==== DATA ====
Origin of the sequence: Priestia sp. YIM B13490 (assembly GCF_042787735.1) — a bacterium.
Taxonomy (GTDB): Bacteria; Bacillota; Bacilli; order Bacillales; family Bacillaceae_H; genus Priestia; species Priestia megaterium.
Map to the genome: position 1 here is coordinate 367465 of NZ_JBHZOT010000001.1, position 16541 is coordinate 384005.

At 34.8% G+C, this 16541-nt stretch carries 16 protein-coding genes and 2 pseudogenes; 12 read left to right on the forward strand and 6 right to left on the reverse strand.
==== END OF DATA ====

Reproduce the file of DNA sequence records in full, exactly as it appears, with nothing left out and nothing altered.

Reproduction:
Origin of the sequence: Priestia sp. YIM B13490 (assembly GCF_042787735.1) — a bacterium.
Taxonomy (GTDB): Bacteria; Bacillota; Bacilli; order Bacillales; family Bacillaceae_H; genus Priestia; species Priestia megaterium.
Map to the genome: position 1 here is coordinate 367465 of NZ_JBHZOT010000001.1, position 16541 is coordinate 384005.

At 34.8% G+C, this 16541-nt stretch carries 16 protein-coding genes and 2 pseudogenes; 12 read left to right on the forward strand and 6 right to left on the reverse strand.